Wednesday, November 4, 2009
Convention Center, Exhibit Hall BC, Second Floor
Lagrangian dispersion methods have been used as an alternative to infer scalar source/sink distributions and fluxes inside plant canopies. The objective of this study was to apply a Lagrangian dispersion analysis (WT analysis) to infer source/sinks distributions of CO2 and latent heat in a corn field and to compare the derived net flux from WT analysis with eddy covariance measurements taken at the top of the canopy. The WT analysis requires the specification of the turbulence statistics in advance, so parameterization proposed by Leuning (2000) (TSL) was used to estimate the Lagrangian time scale (TL) and the standard deviation of vertical wind velocity (σw). The TL and σw profiles were corrected for atmospheric stability. The field experiment was carried out in a corn field during the field season in 2007 and 2008 at the Elora Research Station, Elora,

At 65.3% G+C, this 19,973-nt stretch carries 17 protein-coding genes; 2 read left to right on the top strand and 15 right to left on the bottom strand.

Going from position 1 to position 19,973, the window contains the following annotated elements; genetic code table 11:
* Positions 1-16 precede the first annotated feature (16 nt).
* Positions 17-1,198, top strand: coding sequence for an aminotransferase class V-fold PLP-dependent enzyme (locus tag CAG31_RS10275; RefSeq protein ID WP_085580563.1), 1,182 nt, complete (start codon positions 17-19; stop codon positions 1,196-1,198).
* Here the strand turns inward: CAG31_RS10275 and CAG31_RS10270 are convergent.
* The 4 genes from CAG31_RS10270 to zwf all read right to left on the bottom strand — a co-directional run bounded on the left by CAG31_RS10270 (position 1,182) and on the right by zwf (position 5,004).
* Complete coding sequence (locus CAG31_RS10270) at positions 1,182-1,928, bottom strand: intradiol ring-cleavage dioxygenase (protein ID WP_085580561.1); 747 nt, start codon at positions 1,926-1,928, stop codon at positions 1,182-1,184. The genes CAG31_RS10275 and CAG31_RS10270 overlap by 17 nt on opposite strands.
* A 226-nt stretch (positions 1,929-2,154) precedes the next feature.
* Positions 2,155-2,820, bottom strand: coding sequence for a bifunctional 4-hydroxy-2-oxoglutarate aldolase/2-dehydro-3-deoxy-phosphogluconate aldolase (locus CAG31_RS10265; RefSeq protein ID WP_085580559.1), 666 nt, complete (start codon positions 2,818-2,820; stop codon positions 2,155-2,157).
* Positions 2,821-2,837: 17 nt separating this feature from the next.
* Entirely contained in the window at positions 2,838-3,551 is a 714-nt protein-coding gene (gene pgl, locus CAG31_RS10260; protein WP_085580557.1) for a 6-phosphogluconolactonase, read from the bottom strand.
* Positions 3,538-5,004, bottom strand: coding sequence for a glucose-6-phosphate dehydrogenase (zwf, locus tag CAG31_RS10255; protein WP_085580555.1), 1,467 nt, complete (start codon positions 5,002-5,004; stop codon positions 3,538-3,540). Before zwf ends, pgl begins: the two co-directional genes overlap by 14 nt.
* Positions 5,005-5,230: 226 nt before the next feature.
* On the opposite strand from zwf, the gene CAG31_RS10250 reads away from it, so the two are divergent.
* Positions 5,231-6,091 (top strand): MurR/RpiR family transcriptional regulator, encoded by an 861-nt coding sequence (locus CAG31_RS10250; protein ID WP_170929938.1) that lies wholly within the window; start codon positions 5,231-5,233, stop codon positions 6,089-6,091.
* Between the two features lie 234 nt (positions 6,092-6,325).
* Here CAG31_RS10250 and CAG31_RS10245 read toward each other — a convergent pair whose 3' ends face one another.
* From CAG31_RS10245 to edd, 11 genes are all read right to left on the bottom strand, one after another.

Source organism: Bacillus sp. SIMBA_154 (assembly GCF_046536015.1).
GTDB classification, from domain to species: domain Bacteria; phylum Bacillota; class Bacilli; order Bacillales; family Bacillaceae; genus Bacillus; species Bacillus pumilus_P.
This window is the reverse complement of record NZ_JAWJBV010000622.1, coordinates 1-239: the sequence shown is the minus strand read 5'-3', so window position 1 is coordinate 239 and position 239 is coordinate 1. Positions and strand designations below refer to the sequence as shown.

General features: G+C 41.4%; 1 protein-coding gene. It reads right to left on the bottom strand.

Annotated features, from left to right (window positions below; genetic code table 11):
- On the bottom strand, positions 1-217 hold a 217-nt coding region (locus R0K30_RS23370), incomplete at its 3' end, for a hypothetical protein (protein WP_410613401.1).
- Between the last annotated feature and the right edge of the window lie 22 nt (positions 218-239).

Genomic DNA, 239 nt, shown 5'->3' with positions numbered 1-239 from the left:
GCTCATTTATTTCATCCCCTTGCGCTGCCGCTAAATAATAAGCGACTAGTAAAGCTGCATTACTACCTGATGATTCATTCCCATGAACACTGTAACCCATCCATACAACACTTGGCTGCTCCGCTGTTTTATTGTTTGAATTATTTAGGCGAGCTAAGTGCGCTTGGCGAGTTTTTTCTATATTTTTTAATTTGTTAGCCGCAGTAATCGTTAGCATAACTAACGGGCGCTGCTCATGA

ON. Profiles of water vapour were measured using a multiport sampling system connect to an infrared gas analyzer LI6262 (Li-Cor, Inc., Lincoln, NE, USA) at 6 heights inside and two heights above the canopy. 12CO2 and 13CO2 mixing ratios were measured at the same heights using tunable diode laser absorption spectroscopy. The estimates of CO2 and latent heat fluxes, provided by the sum of source strength profiles from WT analysis, were compared with the measurements taken using an eddy covariance system set up at the same site. The measurements obtained by the eddy covariance method and WT analysis predictions showed good agreement (r2=0.83). However, the WT analysis tended to overestimate small fluxes and under stable conditions. The results show that WT analysis may be used to infer the net flux at the top of plant canopies.